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ANDERSON and DILL VIDEO GAMES and aggression
AIM to investigate whether people who played violent games became aggressive
Independent Measures Design
IV whether a person is playing violent or nonviolent game
DV levels of aggression displayed
210 psychology students
Split into two groups one played violent and one nonviolent
HOWEVER, they were told this was about the development of `motor skills'
Each participant was placed in a cubicle and told to play with an `imaginary opponent'
Played for 15 minutes then asked to play a competitive game
Person who pressed the button fastest would be able to give the opponent a blast of loud noise.
At the end, the participants were fully debriefed.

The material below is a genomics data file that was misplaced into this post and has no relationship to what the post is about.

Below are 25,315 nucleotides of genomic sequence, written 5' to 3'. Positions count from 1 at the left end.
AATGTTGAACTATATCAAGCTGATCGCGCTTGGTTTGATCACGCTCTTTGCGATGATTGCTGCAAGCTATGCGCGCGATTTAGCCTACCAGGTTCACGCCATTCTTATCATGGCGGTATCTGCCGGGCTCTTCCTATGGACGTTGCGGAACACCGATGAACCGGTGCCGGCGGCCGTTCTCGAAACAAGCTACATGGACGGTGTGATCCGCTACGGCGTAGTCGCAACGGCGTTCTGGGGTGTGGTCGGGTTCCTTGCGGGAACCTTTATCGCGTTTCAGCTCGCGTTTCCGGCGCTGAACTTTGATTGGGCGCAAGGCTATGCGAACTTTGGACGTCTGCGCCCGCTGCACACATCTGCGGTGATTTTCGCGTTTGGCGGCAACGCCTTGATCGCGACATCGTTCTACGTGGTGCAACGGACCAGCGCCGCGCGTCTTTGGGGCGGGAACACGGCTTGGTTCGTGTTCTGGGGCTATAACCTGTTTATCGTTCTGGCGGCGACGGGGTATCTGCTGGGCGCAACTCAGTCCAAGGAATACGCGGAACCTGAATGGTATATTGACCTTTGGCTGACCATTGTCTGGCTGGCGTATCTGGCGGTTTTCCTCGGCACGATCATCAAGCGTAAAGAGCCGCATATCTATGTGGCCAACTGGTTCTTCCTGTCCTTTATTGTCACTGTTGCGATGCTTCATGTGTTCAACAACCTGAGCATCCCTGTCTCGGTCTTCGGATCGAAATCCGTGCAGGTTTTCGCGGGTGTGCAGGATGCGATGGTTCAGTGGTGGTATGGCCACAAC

Wolfenstein players gave loudest and longest blast of noise (used loudness and duration to asses
aggression as it produced quantitative data but results only show correlation)
Women gave greater punishment than men
Playing violent games increased the level of aggression in participants, especially women.
Long term use of violent games, could result in permanent aggressive thought patterns.
The results are useful to inform parents what to let children play
Helps video game raters to put age restrictions accordingly
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Lab experiment (high experimental) high Low ecological validity (unrealistic) do not
control usually play in a cubicle whilst being monitored.…read more